Thomas Tomkins was a Welsh-born composer of the late Tudor and early Stuart period. In addition to being one of the prominent members of the English Madrigal School, he was a skilled composer of keyboard and consort music, and the last member of the English virginalist school.
Anthony [Antony] Holborne [Holburne] was a composer of music for lute, cittern, and instrumental consort during the reign of Queen Elizabeth I.
A consort of instruments was a phrase used in England during the 16th and 17th centuries to indicate an instrumental ensemble. These could be of the same or a variety of instruments. Consort music enjoyed considerable popularity at court and in households of the wealthy in the Elizabethan era, and many pieces were written for consorts by the major composers of the period. In the Baroque era consort music was absorbed into chamber music.
Fretwork is a consort of viols based in England, United Kingdom. Formed in 1986, the group initially consisted of six players, while it is currently five viols. Its repertoire consists primarily of music of the Renaissance period, in particular that of Elizabethan and Jacobean England, arrangements of the music of Johann Sebastian Bach, and contemporary music written for them.
Thomas Lupo was an English composer and viol player of the late Elizabethan and Jacobean eras. Along with Orlando Gibbons, John Coprario, and Alfonso Ferrabosco, he was one of the principal developers of the repertory for viol consort.
The lyra viol is a small bass viol, used primarily in England in the seventeenth century.
In English early Baroque music, a broken consort is an ensemble featuring instruments from more than one family, for example a group featuring both string and wind instruments. A consort consisting entirely of instruments of the same family, on the other hand, was referred to as a "whole consort", though this expression is not found until well into the seventeenth century. The word "consort", used in this way, is an earlier form of "concert", according to one opinion, while other sources hold the reverse: that it comes from the French term concert or its Italian parent term concerto, in its sixteenth-century sense. Matthew Locke published pieces for whole and broken consorts of two to six parts as late as 1672.
"Flow, my tears" is a lute song by the accomplished lutenist and composer John Dowland (1563–1626). Originally composed as an instrumental under the name "Lachrimae pavane" in 1596, it is Dowland's most famous ayre, and became his signature song, literally as well as metaphorically: he would occasionally sign his name "Jo: dolandi de Lachrimae".
A consort song was a characteristic English song form of the late 16th and early 17th centuries, for solo voice or voices accompanied by a group of instruments, most commonly viols. Although usually in five parts, some early examples of four-part songs exist. It is considered to be the chief representative of a native musical tradition which resisted the onslaught of the italianate madrigal and the English lute ayre, and survived those forms' brilliant but short-lived ascendancy.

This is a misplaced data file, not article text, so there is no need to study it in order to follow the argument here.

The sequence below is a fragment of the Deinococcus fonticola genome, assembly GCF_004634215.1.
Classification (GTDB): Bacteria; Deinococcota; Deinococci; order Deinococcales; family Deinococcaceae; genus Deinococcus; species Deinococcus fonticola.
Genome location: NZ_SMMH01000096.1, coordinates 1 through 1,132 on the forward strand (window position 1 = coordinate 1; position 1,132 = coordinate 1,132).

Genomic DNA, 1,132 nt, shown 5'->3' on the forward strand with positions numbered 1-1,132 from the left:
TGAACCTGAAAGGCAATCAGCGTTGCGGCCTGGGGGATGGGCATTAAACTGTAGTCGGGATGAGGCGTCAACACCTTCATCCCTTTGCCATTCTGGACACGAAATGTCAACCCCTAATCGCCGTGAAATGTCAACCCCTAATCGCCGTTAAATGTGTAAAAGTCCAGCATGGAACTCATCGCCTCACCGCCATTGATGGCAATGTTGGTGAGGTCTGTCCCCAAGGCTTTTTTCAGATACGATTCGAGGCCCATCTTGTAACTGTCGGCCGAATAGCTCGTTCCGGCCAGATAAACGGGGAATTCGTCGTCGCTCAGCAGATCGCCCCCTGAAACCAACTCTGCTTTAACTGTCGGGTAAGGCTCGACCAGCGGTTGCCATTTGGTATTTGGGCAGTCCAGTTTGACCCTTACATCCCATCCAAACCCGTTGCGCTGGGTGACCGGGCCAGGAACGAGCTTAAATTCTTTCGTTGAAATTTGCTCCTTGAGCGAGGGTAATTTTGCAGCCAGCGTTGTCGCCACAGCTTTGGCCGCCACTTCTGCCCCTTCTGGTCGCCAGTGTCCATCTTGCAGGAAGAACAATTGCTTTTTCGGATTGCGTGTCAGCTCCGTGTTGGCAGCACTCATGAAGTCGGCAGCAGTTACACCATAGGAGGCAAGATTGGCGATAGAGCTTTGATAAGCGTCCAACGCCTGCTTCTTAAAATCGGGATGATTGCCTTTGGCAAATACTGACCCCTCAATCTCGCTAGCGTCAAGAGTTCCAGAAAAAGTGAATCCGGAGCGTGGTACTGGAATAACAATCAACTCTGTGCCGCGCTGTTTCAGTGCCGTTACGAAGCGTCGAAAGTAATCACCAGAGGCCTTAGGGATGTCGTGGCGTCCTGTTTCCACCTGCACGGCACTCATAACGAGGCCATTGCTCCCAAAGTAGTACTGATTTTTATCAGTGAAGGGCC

In the years centering on 1600 in Europe, several distinct shifts emerged in ways of thinking about the purposes, writing and performance of music. Partly these changes were revolutionary, deliberately instigated by a group of intellectuals in Florence known as the Florentine Camerata, and partly they were evolutionary, in that precursors of the new Baroque style can be found far back in the Renaissance, and the changes merely built on extant forms and practices. The transitions emanated from the cultural centers of Northern Italy, then spread to Rome, France, Germany, and Spain, and lastly reached England . In terms of instrumental music, shifts in four discrete areas can be observed: idiomatic writing, texture, instrument use, and orchestration.
The Rose Consort of Viols is an English ensemble of viol players who perform mainly early consort music, including works by Orlando Gibbons, John Dowland, and Henry Purcell.
Early music of Britain and Ireland, from the earliest recorded times until the beginnings of the Baroque in the 17th century, was a diverse and rich culture, including sacred and secular music and ranging from the popular to the elite. Each of the major nations of England, Ireland, Scotland, and Wales retained unique forms of music and of instrumentation, but British music was highly influenced by continental developments, while British composers made an important contribution to many of the major movements in early music in Europe, including the polyphony of the Ars Nova and laid some of the foundations of later national and international classical music. Musicians from the British Isles also developed some distinctive forms of music, including Celtic chant, the Contenance Angloise, the rota, polyphonic votive antiphons, and the carol in the medieval era and English madrigals, lute ayres, and masques in the Renaissance era, which would lead to the development of English language opera at the height of the Baroque in the 18th century.
"Can She Excuse My Wrongs" is a late 16th-century song by the English Renaissance composer John Dowland, the fifth song in his First Booke of Songes or Ayres. The words are set to a dance-tune, a galliard.
Walter Porter (c.1587–1659) was an English composer and church musician. He travelled to Italy to study under Monteverdi, and shows Italian influence in madrigals and his one surviving anthem.
They felt that except for psalm singing by the congregation, music in church was an unnecessary distraction and that paying musicians to sing or play was subtracting money for more godly causes.